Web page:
A glimmer of hope for renters seems nigh as rental rates reverse their rampant rise.
Data from PropTrack, and CoreLogic both show that while annual rental prices have increased some 10% year on year, the December quarter saw a welcome rise of only 1% (PropTrack) or 2% (CoreLogic).
Rental prices for houses in the capital cities saw prices stall, with PropTrack data showing the segment had no quarterly price movements at all.
The PropTrack report author Cameron Kusher, PropTrack director for economic research, wrote:
“The moderation in rental price growth will be something to watch over the coming year. Demand for rental stock remains heightened and supply continues to be limited, however rental vacancy rates have steadied over recent months.”
Cameron Kusher, PropTrack director economic research
CoreLogic’s head of research and author of CoreLogic’s report, Eliza Owen, said December marked the second consecutive quarter that the pace of growth slowed, and coincided with a small lift in the rental vacancy rate to 1.17% in December, up from a recent low of 1.05% in the previous month.
“The decline in quarterly rental growth rates observed in the December quarter was led by the capital cities where rents continued to increase but at a slightly slower rate than they have done in September and June quarters,” she said.
“While a slowdown in the pace of rent rises could be a sign that the rental market is starting to shift, it’s not great news for tenants just yet. Rents are still rising in most capital cities and regional areas with vacancy rates low.”
Owen also noted that it was difficult to pinpoint what was happening in the rental sector:
“It is not entirely clear whether the rental market will continue inching toward a turning point, or if this is a temporary, seasonal reprieve due to higher new listings through December.”
Eliza Owen, CoreLogic head of research
“New advertised rent listings saw a seasonal peak in the four weeks to December 11th. Through this period, 50,867 new advertised rental listings were counted by CoreLogic, which is the highest volume observed since mid-February, another seasonal high point.
“However, it’s important to recognise despite the increase in rental listings, the figures remain – 13.8% lower than the previous five-year average for this time of year.”
Regional rents also stagnate
PropTrack’s data showed the quarterly change for rental prices in the regions was 0%, with median rent around $450; $470 for houses and $400 for units. The yearly change was 7.1%.
CoreLogic’s data showed the combined regions recorded a 1.3% quarterly rise, with median rent at $500. The report also noted that this rate of growth is unchanged from the previous quarter, “… though there were some mixed outcomes in rental performance below this headline figure.”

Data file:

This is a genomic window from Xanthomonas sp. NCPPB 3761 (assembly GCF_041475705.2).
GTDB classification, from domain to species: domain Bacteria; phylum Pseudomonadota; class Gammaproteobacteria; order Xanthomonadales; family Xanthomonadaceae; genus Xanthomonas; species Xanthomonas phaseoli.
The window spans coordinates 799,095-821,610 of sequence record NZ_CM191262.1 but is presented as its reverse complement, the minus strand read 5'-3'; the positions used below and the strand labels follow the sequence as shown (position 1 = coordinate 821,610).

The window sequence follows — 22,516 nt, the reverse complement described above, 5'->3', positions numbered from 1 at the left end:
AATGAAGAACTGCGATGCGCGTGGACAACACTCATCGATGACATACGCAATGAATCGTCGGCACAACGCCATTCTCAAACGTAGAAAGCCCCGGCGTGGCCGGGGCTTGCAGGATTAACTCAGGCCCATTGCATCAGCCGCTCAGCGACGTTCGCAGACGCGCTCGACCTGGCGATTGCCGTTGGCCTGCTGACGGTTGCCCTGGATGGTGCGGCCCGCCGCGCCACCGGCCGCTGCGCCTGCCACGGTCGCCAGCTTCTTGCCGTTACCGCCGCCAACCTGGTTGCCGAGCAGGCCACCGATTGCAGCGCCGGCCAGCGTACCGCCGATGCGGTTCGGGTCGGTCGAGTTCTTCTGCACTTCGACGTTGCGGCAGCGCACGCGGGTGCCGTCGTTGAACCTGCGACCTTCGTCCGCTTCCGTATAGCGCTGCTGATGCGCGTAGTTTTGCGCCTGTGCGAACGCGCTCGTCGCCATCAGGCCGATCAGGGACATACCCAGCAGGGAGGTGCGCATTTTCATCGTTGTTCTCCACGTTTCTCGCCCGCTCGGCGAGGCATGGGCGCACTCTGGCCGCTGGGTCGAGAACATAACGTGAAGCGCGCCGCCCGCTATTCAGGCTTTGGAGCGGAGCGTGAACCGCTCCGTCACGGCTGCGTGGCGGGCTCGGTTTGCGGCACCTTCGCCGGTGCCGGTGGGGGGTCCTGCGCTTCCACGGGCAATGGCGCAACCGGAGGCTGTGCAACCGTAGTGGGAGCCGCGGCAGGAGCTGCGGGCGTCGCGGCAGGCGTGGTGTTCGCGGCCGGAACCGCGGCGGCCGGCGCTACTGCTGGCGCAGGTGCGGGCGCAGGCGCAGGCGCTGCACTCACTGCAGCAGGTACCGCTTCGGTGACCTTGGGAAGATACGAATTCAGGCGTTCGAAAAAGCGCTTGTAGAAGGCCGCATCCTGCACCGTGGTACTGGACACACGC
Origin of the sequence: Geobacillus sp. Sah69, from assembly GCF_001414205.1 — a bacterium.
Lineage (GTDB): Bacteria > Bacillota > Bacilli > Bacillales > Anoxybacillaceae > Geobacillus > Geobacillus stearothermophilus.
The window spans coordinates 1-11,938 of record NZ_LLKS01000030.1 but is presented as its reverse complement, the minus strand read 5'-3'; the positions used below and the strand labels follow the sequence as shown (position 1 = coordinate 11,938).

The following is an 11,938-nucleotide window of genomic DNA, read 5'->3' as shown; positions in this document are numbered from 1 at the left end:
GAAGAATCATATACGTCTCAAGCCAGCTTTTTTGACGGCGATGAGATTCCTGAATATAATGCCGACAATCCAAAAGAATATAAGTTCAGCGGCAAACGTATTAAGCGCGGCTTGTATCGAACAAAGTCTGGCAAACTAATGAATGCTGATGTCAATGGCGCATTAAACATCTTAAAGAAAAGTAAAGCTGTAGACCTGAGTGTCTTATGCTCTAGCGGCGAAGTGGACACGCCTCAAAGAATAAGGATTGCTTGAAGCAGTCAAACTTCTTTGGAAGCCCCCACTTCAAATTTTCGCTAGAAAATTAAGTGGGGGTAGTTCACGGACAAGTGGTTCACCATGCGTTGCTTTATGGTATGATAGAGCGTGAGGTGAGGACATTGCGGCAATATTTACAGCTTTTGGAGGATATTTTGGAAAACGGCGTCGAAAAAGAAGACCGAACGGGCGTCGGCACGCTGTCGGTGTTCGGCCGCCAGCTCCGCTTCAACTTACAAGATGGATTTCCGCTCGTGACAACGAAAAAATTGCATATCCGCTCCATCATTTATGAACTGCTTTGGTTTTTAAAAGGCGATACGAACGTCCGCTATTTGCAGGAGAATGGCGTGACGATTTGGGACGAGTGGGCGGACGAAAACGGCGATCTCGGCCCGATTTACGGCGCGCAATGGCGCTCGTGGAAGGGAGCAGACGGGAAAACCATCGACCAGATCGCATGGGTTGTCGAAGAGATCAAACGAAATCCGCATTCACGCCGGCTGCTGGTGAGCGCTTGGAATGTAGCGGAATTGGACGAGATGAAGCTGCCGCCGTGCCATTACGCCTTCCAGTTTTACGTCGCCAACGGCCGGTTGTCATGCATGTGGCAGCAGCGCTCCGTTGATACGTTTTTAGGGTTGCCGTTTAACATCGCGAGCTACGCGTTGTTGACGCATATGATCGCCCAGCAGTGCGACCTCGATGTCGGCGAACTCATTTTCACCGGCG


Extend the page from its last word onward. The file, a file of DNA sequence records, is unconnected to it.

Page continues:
Vacancy rates for all dwellings in the combined regions is currently 1.2%, according to CoreLogic, with the vacancy rate in the regions 1.3% 12 months ago.
Canberra maintains “most expensive place to rent” title
Median weekly rentals in the nation’s capital, according to CoreLogic, is $681, just $2 ahead of nearby Sydney at $679 per week, and Darwin at third place with median rentals coming in at $594 per week.
The report from CoreLogic also noted Darwin experienced a rapid deceleration in rental value growth, with the latest quarterly increase only 0.3%, compared to the June quarter increase of 3.6%.
Perth, Hobart, and Adelaide seem to be the best places to rent, the three state capitals recording the lower rental rates across the nation.
Market uncertainty for 2023
The rental market outlook is mixed for 2023, Ms Owen said with an increase in demand from international visitors during a time of weak confidence among property investors.
“On the one hand, returning overseas migration is likely to place continued demand on rental markets popular with overseas arrivals. Historic migration data suggests this would be Inner Melbourne, the South East of Melbourne, the West suburbs of Melbourne and Sydney’s Inner South West,” she said.
“On the flip side investor activity, and therefore rental supply, is not expected to pick up
substantially in the year ahead. Even though rent yields are rising, investors are facing higher interest costs, and reduced capital growth prospects.”
A seasonal uplift in new advertised listings is expected in the first quarter of 2023, which Ms Owen said is likely to provide more choice for renters and demand-driven shifts such as more share housing, and internal migration to more affordable markets, may also help to ease rental conditions.
Article source: thepropertytribune.com.au